You've probably read headlines touting the incredible "Trump Bonus Checks."
- The Truth About "Trump Bonus Checks"
- Stop This Threat to Your Income in Its Tracks
- The Best Place to Look For Income Today
- Cash-Secured Puts: Keep the Cash Flowing - Even After You've Sold the Stock
I really do hate to say this, but the government threat to your assets is growing... again.
We've seen it happen in Cyprus, where bank accounts were "raided" to bail-in the country.
We've seen it in Argentina, Poland, Hungary, and other nations where private pensions were nationalized to help the countries' ballooning debts and deteriorating sovereign credit ratings.
I even warned you that the new MyRA accounts could be a shrewd way to get at your savings, and that the IMF was floating the idea of a "capital levy - a one-off tax on private wealth..."
Well, now a French "economist" is using his best seller as a platform to advance a tax "plan" centered on your wallet... Full Story
Believe it or not, before the financial crisis in 2008 that was hardly the case. Going all the way back to 1958, bond yields always outpaced those of stocks.
But thanks to Ben Bernanke and friends, bond yields have been driven into the basement. What's more, the central banks of the world are doing everything in the power to keep them there.
That's why investors are increasingly turning to exchange-traded funds that specialize in dividend stocks as vehicles for income.
This makes good sense for a couple of reasons. First, bond markets aren't very transparent, which makes bond prices difficult to come by, so ordinary investors get ripped off if they buy corporate bonds directly.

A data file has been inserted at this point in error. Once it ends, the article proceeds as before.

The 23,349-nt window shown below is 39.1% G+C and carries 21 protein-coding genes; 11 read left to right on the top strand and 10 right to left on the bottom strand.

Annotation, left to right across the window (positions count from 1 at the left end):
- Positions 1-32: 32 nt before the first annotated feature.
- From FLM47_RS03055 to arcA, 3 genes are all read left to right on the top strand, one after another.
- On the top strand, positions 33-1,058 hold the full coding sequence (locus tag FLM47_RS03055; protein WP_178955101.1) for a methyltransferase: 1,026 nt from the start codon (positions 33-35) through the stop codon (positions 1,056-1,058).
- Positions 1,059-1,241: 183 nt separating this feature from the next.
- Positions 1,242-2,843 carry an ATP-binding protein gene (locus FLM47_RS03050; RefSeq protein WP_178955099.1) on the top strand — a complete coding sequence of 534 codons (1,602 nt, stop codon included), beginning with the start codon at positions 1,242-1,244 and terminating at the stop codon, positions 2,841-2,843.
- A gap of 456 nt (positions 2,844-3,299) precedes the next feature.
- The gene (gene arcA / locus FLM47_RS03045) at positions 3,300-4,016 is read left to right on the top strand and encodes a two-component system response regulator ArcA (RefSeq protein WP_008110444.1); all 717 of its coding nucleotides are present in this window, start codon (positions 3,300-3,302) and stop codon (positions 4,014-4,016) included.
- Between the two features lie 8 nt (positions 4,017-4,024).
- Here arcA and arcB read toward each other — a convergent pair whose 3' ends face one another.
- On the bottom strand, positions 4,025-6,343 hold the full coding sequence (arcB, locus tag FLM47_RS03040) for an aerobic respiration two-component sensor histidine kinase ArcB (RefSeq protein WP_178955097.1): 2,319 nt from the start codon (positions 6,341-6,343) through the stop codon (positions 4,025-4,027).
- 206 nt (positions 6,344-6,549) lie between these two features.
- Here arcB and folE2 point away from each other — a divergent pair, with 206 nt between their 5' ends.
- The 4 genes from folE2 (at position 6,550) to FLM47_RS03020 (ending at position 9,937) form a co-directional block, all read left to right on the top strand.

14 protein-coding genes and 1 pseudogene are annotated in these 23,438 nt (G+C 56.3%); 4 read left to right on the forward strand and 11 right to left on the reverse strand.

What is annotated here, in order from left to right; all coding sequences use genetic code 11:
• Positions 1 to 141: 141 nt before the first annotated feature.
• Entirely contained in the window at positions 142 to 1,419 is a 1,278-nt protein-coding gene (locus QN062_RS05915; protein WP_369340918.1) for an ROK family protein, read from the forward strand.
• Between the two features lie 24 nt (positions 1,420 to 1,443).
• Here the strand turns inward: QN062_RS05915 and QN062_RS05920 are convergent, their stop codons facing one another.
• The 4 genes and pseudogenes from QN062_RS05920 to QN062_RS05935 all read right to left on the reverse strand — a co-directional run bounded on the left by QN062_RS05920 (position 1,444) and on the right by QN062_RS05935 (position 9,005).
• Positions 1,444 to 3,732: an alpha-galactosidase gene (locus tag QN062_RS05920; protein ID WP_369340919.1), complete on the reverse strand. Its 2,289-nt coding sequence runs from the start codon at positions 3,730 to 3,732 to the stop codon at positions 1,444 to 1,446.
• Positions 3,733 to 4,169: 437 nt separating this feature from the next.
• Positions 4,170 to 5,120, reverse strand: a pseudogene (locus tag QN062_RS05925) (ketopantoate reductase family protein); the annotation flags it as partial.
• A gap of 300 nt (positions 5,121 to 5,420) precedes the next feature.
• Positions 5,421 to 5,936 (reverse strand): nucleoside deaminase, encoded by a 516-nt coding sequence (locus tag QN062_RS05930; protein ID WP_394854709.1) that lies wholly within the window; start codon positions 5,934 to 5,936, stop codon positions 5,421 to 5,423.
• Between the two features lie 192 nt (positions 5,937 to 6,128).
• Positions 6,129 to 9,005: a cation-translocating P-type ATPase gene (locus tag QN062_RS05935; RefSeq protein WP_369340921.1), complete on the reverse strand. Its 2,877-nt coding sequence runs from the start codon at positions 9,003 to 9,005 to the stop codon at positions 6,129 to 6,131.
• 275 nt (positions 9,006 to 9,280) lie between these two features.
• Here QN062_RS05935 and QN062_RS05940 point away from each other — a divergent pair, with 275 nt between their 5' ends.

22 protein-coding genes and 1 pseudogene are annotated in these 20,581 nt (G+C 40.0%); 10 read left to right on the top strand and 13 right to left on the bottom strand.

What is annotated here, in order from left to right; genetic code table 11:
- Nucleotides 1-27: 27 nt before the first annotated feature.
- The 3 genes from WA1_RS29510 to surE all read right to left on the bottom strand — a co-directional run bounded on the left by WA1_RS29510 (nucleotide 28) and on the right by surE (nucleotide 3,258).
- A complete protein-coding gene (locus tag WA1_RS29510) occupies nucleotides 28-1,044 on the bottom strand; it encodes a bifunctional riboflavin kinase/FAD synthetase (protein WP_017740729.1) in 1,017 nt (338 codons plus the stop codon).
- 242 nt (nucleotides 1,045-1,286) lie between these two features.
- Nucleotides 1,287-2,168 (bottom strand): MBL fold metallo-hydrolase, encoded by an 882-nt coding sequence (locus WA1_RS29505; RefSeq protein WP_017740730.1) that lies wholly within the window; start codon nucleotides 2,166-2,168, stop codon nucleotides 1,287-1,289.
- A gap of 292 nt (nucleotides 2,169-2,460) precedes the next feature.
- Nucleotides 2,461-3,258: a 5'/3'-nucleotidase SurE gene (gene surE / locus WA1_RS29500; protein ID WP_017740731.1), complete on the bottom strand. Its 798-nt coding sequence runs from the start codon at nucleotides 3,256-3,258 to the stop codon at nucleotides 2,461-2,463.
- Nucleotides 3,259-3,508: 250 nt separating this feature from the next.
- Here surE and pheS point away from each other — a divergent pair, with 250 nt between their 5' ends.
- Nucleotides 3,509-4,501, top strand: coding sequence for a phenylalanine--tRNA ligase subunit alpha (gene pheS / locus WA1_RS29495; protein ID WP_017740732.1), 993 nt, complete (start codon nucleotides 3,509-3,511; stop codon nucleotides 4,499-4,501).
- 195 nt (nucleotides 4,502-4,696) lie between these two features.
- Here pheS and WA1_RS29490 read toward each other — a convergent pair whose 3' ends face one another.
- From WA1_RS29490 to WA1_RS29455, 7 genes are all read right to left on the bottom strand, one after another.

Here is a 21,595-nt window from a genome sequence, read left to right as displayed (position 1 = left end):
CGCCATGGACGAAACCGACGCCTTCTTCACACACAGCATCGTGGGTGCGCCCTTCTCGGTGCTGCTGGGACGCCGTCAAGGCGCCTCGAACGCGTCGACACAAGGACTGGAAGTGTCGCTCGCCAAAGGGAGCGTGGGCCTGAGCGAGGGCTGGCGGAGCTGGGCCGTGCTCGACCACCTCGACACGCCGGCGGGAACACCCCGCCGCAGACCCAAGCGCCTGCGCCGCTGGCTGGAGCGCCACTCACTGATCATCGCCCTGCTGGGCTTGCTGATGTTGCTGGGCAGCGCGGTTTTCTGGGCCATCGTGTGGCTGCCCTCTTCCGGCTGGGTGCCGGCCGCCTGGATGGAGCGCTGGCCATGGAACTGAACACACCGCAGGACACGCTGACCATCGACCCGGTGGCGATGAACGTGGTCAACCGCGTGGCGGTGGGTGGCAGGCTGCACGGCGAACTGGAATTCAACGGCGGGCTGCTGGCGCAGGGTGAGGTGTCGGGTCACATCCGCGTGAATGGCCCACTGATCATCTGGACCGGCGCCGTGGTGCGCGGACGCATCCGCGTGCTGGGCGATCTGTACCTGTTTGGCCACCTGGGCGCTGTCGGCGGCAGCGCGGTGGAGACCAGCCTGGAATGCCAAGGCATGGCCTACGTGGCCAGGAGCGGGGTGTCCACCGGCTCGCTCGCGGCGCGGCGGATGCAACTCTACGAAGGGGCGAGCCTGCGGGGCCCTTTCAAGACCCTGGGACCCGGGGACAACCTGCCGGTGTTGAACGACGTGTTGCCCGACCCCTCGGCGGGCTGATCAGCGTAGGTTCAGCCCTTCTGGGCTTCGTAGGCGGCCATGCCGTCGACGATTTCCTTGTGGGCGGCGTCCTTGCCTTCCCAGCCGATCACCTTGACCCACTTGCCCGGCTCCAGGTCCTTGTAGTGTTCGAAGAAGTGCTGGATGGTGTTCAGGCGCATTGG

Second, in today's markets you will do better in a high-dividend stock ETF--especially one with an international portfolio, than you will in a bond ETF.
Let me show you why that is...
While this is a safe and highly effective strategy, selling covered calls does have a drawback - of a sort.
If the stock you're holding rises in price before the calls you sold expire, you could be forced to sell the shares at the option's designated strike price.
This isn't likely to be a huge problem since you'll be selling your stock at a profit. The problem is that if you no longer own the stock, you won't be getting the dividend.
Fortunately, this problem has an easy solution. It's a strategy called selling "cash-secured puts."
Using cash-secured puts, you can maintain your cash flow while you're waiting to repurchase the actual stock at a price equal to or below where you just sold it.